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  1. #1
    frugal's Avatar
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    Bathroom film development and safe disposal of chemistry

    Hello,

    I'm starting to think about doing B&W film development in my apartment's bathroom. It's a decent size space with no windows so blocking off the light shouldn't be much of a problem, ventilation could be a little problematic as the exhaust fan is on the same switch as the lights so I might have to wear a respirator (good idea anyway) and/or remove the light bulbs so I can run the fan.

    My big concern though is disposing chemistry, I don't want to just pour them down the drain.

    I'm interested in working with plus-x and tri-x in diafine and d-76 and efke/adox 25 in neofin blue if I can get my hands on some. My understanding is that diafine has a really long shelf life and can be reused so that one shouldn't be a problem. For all of these combinations I can probably get away with a water stop bath. So that leaves disposing of used d-76 and neofin blue as well as exhausted fix, hypo-clear and photo flow. Any recommendations for economical ways to handle these?

  2. #2
    reellis67's Avatar
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    Diafine lasts for a very, very long time. Mine is years old and I don't know how many rolls have been through it and it still does the job well. I am fortunate enough to have a darkroom where I work where I can dump chemicals in the recycling containers, but for many people, that is not an option. You can easily store used chemicals in old milk containers, or in 1 gallon Gatorade containers like I do, and then take them to the local waste processing facility and drop them off, but there may be a fee. I believe that where I live you can drop off up to a certain volume without charge, but over that volume they charge a minimal amount.

    There have been many, many discussions on dumping down the drain, and everyone seems to have an opinion on it so I will not provide mine here. You should be able to find some of those threads on this site by searching a bit if you are interested.

    Personally, I minimise the waste by using TF-4 which requires no HCA or acid stop bath, and then recycle the other stuff. In your case, it costs nothing to ask to phone up your waste disposal company and ask, and if they charge, you could check the local film processor to see how they deal with chemicals. chances are they know of a company that either recycles or disposes of used photo chemicals.

    - Randy

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  4. #4
    david b's Avatar
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    Hey frugal.

    You don't mention what size film you are processing. If you are doing 35mm or 120, are you using a daylight tank? If so, you can turn on your lights/fan once the film is rolled and the lid is on.

    As for dumping the chemicals, I dump everything but the fix, which I bring to the local university, where the collect and recycle it for free. I don't use a stop bath so the only thing I am dumping is the developer.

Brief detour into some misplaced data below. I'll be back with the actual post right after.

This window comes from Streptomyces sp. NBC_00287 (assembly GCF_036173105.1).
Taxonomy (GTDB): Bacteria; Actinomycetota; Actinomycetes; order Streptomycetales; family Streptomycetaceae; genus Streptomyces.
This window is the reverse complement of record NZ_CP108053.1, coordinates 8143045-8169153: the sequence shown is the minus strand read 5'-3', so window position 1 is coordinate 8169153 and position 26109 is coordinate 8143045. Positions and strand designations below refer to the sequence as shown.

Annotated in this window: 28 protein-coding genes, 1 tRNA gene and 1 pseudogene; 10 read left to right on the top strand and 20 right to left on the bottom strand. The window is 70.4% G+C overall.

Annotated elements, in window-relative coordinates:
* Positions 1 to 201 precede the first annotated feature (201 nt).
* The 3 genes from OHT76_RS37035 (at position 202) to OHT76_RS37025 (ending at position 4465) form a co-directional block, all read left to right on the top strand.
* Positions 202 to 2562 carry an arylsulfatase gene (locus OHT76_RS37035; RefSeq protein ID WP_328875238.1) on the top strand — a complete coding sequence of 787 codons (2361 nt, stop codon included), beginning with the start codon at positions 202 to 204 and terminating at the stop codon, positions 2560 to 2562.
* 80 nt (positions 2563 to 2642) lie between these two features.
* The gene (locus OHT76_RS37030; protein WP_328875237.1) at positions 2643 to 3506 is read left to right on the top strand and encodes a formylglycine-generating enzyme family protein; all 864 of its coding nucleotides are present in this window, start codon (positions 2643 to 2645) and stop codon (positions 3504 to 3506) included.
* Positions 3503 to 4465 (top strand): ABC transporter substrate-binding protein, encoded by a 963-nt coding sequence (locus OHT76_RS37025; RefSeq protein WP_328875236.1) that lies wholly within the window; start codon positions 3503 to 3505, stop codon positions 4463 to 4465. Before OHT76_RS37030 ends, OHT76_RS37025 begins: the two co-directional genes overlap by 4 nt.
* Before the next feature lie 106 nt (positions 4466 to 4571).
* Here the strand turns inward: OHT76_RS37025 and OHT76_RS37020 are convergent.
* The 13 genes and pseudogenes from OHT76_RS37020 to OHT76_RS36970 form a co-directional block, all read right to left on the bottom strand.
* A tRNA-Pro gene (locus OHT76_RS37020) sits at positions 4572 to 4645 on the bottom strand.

And honestly, I don't think a respirator is really needed.

  5. #5

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    Acccording to Kodak, in the amounts used by the hobbiest photographer there is no harm caused by the disposal of photographic solutions into a city sewer system or even a home septic system.

    If you should ever wish to use a stopbath then a citric acid stop is odorless. A boric acid stopbath is also odorless.

  6. #6
    frugal's Avatar
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    Quote Originally Posted by david b
    Hey frugal.

    You don't mention what size film you are processing. If you are doing 35mm or 120, are you using a daylight tank? If so, you can turn on your lights/fan once the film is rolled and the lid is on.
    Yes, the joys of posting at work means that I had a complete brain fart that it will be daylight tanks for that. That'll be the main work, definitely to start anyway. I do plan to shoot 4x5 though so I will probably soup that too in which case I will need the total darkness.

    As for the other replies, thank you all. I'll look into the waste disposal options. I don't really want to start a debate on how bad dumping chemistry down the drain is, I'm just going with the assumption that it's probably not good so if I can avoid it I will. There's enough problems as it is with what ends up in Halifax harbour so I'd prefer not contributing to it further. The local art college does silver recovery with their used fix so I might be able to dump it there or at least get some info on who would deal with it.

  7. #7
    Sparky's Avatar
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    We're talking about black and white chemistry here. Basically we're talking about soda water. I wouldn't be too concerned - except where we're discussing, say, pyro or toners that contain toxic metals. Urine is more toxic than fixer or most developer, which will break down into it's constituents in no time anyway. If you're really concerned, what I'd do is place your questionable effluent into clear glass jars and leave them out in the sun as much as possible - for, say, a month or so - after which point, any harmful substances (EXCEPT heavy metals, of course!) should have broken down.